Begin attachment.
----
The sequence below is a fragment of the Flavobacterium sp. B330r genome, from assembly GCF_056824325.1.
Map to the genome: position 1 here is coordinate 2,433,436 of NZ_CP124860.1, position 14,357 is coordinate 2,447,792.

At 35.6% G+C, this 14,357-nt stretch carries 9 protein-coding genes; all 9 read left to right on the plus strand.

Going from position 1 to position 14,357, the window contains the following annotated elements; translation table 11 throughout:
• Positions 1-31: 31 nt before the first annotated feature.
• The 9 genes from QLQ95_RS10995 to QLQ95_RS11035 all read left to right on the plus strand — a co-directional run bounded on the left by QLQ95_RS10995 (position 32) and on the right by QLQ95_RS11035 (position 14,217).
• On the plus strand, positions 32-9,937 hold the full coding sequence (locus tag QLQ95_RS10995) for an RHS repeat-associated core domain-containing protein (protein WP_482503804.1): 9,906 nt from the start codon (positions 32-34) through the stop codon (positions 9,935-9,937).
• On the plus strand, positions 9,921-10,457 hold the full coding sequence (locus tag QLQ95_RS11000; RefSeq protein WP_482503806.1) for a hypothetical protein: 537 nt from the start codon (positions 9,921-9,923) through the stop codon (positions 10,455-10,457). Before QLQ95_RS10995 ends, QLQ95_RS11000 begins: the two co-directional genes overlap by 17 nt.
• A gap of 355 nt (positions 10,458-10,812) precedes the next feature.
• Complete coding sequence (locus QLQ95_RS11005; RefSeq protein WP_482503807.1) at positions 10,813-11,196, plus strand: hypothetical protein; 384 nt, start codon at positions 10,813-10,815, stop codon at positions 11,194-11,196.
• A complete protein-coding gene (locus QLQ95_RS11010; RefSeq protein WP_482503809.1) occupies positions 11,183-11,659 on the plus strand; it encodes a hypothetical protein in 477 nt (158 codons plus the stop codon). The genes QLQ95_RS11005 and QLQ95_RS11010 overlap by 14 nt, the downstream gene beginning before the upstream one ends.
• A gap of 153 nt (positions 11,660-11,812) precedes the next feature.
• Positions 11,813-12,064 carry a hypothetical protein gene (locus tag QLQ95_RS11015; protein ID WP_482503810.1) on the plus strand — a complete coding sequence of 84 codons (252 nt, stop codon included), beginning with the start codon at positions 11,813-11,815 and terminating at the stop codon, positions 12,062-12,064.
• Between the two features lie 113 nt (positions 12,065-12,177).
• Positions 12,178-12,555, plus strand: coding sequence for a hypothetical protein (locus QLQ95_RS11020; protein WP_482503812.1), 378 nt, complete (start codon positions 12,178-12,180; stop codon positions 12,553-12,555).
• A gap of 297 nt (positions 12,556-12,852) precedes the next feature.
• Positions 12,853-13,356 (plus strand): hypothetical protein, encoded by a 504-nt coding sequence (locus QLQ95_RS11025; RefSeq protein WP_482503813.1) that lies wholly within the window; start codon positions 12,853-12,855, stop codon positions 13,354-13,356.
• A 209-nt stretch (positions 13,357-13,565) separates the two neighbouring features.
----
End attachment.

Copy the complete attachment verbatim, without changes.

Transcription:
The sequence below is a fragment of the Flavobacterium sp. B330r genome, from assembly GCF_056824325.1.
Map to the genome: position 1 here is coordinate 2,433,436 of NZ_CP124860.1, position 14,357 is coordinate 2,447,792.

At 35.6% G+C, this 14,357-nt stretch carries 9 protein-coding genes; all 9 read left to right on the plus strand.

Going from position 1 to position 14,357, the window contains the following annotated elements; translation table 11 throughout:
• Positions 1-31: 31 nt before the first annotated feature.
• The 9 genes from QLQ95_RS10995 to QLQ95_RS11035 all read left to right on the plus strand — a co-directional run bounded on the left by QLQ95_RS10995 (position 32) and on the right by QLQ95_RS11035 (position 14,217).
• On the plus strand, positions 32-9,937 hold the full coding sequence (locus tag QLQ95_RS10995) for an RHS repeat-associated core domain-containing protein (protein WP_482503804.1): 9,906 nt from the start codon (positions 32-34) through the stop codon (positions 9,935-9,937).
• On the plus strand, positions 9,921-10,457 hold the full coding sequence (locus tag QLQ95_RS11000; RefSeq protein WP_482503806.1) for a hypothetical protein: 537 nt from the start codon (positions 9,921-9,923) through the stop codon (positions 10,455-10,457). Before QLQ95_RS10995 ends, QLQ95_RS11000 begins: the two co-directional genes overlap by 17 nt.
• A gap of 355 nt (positions 10,458-10,812) precedes the next feature.
• Complete coding sequence (locus QLQ95_RS11005; RefSeq protein WP_482503807.1) at positions 10,813-11,196, plus strand: hypothetical protein; 384 nt, start codon at positions 10,813-10,815, stop codon at positions 11,194-11,196.
• A complete protein-coding gene (locus QLQ95_RS11010; RefSeq protein WP_482503809.1) occupies positions 11,183-11,659 on the plus strand; it encodes a hypothetical protein in 477 nt (158 codons plus the stop codon). The genes QLQ95_RS11005 and QLQ95_RS11010 overlap by 14 nt, the downstream gene beginning before the upstream one ends.
• A gap of 153 nt (positions 11,660-11,812) precedes the next feature.
• Positions 11,813-12,064 carry a hypothetical protein gene (locus tag QLQ95_RS11015; protein ID WP_482503810.1) on the plus strand — a complete coding sequence of 84 codons (252 nt, stop codon included), beginning with the start codon at positions 11,813-11,815 and terminating at the stop codon, positions 12,062-12,064.
• Between the two features lie 113 nt (positions 12,065-12,177).
• Positions 12,178-12,555, plus strand: coding sequence for a hypothetical protein (locus QLQ95_RS11020; protein WP_482503812.1), 378 nt, complete (start codon positions 12,178-12,180; stop codon positions 12,553-12,555).
• A gap of 297 nt (positions 12,556-12,852) precedes the next feature.
• Positions 12,853-13,356 (plus strand): hypothetical protein, encoded by a 504-nt coding sequence (locus QLQ95_RS11025; RefSeq protein WP_482503813.1) that lies wholly within the window; start codon positions 12,853-12,855, stop codon positions 13,354-13,356.
• A 209-nt stretch (positions 13,357-13,565) separates the two neighbouring features.